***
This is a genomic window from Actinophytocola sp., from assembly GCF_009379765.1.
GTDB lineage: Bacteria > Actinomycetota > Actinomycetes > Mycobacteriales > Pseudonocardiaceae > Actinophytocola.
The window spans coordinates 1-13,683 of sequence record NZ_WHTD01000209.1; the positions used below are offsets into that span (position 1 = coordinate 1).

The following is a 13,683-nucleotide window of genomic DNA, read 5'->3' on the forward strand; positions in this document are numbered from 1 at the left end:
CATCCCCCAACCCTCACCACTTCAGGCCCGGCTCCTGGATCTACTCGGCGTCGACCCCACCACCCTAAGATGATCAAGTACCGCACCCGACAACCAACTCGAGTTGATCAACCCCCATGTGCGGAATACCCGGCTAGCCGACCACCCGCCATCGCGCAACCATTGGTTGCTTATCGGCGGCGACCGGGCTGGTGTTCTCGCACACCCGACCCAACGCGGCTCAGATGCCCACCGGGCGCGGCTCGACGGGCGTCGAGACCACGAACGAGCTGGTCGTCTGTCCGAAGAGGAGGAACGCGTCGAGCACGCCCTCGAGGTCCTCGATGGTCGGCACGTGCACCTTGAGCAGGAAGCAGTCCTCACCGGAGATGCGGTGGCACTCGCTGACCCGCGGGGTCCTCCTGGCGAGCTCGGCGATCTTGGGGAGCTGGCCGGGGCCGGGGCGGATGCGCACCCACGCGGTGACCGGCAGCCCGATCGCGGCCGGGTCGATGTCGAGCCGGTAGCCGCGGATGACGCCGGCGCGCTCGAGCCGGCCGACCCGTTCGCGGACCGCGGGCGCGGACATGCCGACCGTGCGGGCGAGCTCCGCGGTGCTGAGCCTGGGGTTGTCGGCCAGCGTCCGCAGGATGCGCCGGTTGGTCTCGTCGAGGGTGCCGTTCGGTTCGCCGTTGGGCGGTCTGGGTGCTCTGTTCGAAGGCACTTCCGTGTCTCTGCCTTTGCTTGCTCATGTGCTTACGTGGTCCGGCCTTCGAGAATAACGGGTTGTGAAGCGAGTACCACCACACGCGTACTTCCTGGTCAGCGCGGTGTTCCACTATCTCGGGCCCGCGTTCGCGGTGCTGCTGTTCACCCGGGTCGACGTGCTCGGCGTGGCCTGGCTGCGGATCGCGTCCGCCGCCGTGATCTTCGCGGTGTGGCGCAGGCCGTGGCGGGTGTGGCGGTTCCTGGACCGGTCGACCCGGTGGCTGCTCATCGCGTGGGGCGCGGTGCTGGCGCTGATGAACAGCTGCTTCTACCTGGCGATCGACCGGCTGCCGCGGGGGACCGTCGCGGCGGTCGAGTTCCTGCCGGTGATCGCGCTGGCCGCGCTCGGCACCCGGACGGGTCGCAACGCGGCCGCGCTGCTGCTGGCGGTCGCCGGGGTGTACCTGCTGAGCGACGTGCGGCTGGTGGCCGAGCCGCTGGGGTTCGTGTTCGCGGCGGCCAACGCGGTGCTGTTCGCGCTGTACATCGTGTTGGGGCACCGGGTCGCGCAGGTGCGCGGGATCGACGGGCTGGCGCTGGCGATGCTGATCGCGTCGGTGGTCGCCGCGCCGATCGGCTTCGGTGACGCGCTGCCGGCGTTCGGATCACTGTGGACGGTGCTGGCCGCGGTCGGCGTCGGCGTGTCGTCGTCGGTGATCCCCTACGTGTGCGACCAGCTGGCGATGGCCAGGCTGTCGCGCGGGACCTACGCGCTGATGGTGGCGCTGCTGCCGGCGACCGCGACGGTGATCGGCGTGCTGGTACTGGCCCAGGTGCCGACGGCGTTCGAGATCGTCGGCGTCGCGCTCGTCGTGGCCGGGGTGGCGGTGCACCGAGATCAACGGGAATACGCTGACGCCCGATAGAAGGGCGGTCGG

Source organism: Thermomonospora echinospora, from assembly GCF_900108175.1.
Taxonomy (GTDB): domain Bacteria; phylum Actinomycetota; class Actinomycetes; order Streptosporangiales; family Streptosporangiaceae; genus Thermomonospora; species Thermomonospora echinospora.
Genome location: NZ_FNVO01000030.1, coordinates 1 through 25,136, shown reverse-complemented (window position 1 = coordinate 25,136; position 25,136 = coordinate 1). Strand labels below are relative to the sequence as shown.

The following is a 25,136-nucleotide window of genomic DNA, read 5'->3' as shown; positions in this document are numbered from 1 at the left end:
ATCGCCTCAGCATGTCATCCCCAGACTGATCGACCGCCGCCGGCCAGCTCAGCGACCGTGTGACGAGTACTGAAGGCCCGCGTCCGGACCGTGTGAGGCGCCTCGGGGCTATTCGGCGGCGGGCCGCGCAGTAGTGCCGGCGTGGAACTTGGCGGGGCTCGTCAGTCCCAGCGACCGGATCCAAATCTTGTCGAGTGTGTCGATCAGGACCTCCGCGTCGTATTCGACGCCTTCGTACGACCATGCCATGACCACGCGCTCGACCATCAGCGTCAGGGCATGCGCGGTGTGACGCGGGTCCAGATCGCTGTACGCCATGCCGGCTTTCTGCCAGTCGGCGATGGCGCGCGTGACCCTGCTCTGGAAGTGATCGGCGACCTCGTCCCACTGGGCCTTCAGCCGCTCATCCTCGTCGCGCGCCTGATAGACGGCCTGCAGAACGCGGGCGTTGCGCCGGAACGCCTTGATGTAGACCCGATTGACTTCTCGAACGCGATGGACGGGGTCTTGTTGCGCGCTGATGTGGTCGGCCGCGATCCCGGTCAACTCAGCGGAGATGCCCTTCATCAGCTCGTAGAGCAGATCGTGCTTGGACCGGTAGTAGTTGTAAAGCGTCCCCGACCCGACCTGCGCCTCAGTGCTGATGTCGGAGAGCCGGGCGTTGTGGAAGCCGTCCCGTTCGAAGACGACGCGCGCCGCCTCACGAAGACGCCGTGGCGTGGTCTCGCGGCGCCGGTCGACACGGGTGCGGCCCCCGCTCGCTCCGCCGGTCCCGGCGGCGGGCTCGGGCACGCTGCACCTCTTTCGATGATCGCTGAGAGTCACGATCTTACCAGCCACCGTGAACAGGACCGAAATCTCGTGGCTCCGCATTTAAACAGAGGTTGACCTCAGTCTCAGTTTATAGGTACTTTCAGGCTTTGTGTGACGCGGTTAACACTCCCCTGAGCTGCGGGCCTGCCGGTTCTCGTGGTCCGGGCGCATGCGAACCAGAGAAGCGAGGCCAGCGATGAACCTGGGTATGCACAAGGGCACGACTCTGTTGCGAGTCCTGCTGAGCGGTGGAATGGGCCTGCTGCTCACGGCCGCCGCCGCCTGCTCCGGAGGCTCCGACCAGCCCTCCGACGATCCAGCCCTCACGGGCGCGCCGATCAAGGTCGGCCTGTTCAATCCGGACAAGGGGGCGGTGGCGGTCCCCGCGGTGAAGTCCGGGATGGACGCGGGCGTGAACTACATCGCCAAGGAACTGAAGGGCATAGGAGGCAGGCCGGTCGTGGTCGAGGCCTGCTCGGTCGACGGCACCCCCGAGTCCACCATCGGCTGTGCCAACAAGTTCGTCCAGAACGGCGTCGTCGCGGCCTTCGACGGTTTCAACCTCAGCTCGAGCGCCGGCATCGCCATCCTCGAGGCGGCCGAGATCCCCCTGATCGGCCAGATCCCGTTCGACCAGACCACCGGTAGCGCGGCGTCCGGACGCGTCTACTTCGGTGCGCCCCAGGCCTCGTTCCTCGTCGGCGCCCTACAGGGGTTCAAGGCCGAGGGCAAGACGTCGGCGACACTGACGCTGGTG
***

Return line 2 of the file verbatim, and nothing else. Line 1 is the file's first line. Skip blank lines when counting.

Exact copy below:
GTDB lineage: Bacteria > Actinomycetota > Actinomycetes > Mycobacteriales > Pseudonocardiaceae > Actinophytocola.